By Melissa Majors, CEO, Melissa Majors Consulting
Originally posted at MelissaMajors.com
Have you ever anticipated being in a situation where you would have to defend yourself or your beliefs? What did you do? Likely, you avoided the situation or prepared to rumble.
Friends, many people avoid DEI courses because they anticipate feeling attacked.
Being an inclusive leadership speaker, I have to frequently navigate this natural human response as many people believe they need to avoid DEI-related education because it feels like a psychological threat.
Check out this video for an example of how a recent student expected a threat but quickly became open-minded instead.
Feeling defensive is a natural response to perceived threats. Inclusion is an especially high-charged topic today for a myriad of sociopolitical reasons. So, let’s turn to neuroscience to understand this common reaction and mindfully mitigate it from deterring us from vital insight into evolved leadership practices.
When we feel defensive, our brain’s amygdala, an almond-shaped structure located deep in the brain’s temporal lobe, activates the fight-or-flight response. This response is an innate, automatic reaction that prepares our bodies to either defend ourselves or flee from danger. It triggers the release of stress hormones, such as cortisol and adrenaline, which increase our heart rate, blood pressure, and breathing rate.
At the same time, the amygdala communicates with the prefrontal cortex, the part of the brain responsible for decision-making and rational thinking. The prefrontal cortex tries to understand the situation and determine the best course of action. However, when we’re feeling defensive, the prefrontal cortex is often overridden by the amygdala’s intense emotional response, leading us to act impulsively rather than rationally.
This can result in many defensive behaviors, such as denial, rationalization, anger, and withdrawal. As it relates to DEI education, many learners feel so overwhelmed by the potential psychological threats associated with this topic that they avoid it altogether. This reaction is their way of protecting themselves from further perceived threats.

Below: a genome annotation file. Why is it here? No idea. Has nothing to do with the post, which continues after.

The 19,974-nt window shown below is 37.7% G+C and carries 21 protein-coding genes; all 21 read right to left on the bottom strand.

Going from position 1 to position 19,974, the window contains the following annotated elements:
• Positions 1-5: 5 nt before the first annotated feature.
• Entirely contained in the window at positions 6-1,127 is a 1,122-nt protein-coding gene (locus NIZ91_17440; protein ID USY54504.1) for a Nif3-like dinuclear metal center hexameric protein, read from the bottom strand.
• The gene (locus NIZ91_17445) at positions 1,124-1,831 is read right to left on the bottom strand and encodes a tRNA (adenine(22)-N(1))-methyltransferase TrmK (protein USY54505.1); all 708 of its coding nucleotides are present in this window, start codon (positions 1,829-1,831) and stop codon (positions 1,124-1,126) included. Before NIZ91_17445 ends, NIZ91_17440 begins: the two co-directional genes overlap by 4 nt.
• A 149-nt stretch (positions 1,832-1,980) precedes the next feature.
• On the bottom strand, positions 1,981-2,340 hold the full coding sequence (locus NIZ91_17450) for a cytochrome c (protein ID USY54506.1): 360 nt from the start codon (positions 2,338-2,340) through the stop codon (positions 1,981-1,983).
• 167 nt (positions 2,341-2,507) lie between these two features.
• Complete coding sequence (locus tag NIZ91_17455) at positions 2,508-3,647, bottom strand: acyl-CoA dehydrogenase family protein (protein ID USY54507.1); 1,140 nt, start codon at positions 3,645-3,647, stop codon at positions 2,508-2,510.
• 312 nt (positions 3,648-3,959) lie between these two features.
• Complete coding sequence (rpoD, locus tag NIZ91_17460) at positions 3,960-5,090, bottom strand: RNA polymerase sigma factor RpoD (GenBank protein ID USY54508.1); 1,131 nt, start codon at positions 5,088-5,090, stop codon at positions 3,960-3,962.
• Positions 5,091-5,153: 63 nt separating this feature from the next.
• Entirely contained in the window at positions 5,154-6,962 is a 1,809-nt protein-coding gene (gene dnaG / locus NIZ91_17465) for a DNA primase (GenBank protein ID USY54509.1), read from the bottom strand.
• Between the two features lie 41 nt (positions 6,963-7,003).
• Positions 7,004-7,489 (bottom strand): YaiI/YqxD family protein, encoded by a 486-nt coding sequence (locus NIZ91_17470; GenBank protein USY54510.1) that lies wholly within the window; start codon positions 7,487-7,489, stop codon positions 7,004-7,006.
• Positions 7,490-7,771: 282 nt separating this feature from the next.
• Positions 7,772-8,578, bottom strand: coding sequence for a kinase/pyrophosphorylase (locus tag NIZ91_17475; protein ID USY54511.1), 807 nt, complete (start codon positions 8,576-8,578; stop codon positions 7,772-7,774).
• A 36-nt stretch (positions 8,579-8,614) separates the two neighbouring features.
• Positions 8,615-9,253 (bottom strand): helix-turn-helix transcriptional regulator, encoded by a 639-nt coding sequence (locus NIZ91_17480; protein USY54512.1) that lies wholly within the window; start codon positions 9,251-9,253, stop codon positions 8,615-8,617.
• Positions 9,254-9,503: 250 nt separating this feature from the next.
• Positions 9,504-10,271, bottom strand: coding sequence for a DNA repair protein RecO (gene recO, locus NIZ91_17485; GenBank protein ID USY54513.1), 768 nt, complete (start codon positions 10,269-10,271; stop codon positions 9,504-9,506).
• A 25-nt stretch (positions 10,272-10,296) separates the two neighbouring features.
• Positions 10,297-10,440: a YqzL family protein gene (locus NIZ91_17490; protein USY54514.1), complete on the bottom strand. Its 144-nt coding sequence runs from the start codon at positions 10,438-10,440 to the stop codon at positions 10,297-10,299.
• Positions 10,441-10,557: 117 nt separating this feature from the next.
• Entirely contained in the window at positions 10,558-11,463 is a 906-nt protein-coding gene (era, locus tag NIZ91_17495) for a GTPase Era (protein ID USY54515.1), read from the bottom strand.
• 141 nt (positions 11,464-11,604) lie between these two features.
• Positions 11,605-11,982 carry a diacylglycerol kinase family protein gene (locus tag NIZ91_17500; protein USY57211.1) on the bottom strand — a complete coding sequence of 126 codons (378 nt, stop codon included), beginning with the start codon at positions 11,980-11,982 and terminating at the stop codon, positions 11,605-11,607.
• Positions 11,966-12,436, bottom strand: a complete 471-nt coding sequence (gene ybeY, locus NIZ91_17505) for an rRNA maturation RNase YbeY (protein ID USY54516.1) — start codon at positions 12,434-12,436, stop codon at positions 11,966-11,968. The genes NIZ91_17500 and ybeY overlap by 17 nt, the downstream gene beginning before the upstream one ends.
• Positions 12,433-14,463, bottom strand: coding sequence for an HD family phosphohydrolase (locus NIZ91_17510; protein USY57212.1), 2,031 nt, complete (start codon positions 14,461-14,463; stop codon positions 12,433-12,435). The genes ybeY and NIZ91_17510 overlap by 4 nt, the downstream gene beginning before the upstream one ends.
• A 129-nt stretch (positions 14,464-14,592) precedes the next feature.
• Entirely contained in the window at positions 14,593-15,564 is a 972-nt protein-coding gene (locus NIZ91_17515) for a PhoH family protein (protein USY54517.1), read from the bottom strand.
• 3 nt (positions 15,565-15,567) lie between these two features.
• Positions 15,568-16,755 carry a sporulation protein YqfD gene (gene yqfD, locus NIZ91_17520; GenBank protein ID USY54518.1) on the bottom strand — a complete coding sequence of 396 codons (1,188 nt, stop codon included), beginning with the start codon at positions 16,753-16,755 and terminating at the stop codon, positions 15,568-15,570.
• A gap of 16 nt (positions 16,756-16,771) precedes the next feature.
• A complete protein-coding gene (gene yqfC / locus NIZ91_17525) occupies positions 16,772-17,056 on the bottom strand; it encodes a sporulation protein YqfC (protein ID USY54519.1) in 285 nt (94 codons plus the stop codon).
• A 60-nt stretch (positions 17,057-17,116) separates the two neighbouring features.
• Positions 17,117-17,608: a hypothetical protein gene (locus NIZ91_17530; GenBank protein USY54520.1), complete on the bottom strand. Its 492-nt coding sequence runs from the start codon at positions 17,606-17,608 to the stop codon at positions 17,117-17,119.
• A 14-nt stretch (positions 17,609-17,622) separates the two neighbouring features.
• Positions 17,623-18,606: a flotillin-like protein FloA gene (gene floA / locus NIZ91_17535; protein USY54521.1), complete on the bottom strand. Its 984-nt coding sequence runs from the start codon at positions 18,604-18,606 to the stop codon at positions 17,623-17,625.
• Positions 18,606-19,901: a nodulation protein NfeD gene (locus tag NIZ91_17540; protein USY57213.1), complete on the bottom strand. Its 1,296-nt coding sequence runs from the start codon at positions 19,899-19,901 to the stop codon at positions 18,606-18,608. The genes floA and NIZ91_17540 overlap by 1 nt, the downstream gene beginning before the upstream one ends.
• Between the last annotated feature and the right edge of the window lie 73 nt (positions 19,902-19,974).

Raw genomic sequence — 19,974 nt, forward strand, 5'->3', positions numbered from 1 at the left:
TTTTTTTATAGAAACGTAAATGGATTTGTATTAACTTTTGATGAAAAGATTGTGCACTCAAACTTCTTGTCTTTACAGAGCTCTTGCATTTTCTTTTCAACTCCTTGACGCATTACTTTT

In other words, if an actual or perceived negative experience shapes someone’s sentiments about DEI-related education, their defensiveness will kick in, and they will not attend or engage.
Some students have revealed that even listening to DEI-related talks feels like an affront to their political affiliation due to increased scrutiny of the topic. They’re interested but feel disloyal by even attending these types of sessions.
For these reasons and more, I intentionally reframe the topic of inclusion in a more positive light, focusing on opportunities for business growth and better leadership practices. One of the first things I do in my workshops is to establish the ground rule of “No shame. No blame.”
As I define in my book, inclusive leadership is behaving in a manner that involves others equally, which leads to higher profitability, engagement, morale, better decisions, and lower turnover. These are all irrefutable outcomes needed to thrive in today’s work environment. And, because achieving outcomes is my priority, I’m unapologetic about intentionally designing psychologically safe learning environments.
Want to evolve and learn how to lead in a way where all people thrive, yet anticipate anxiety about the learning experience? You’re not alone, and you’ve come to safe place. I look forward to seeing you in a workshop, keynote, or coaching session soon.
Thank you in advance for choosing to become a leader that empowers all people to thrive.
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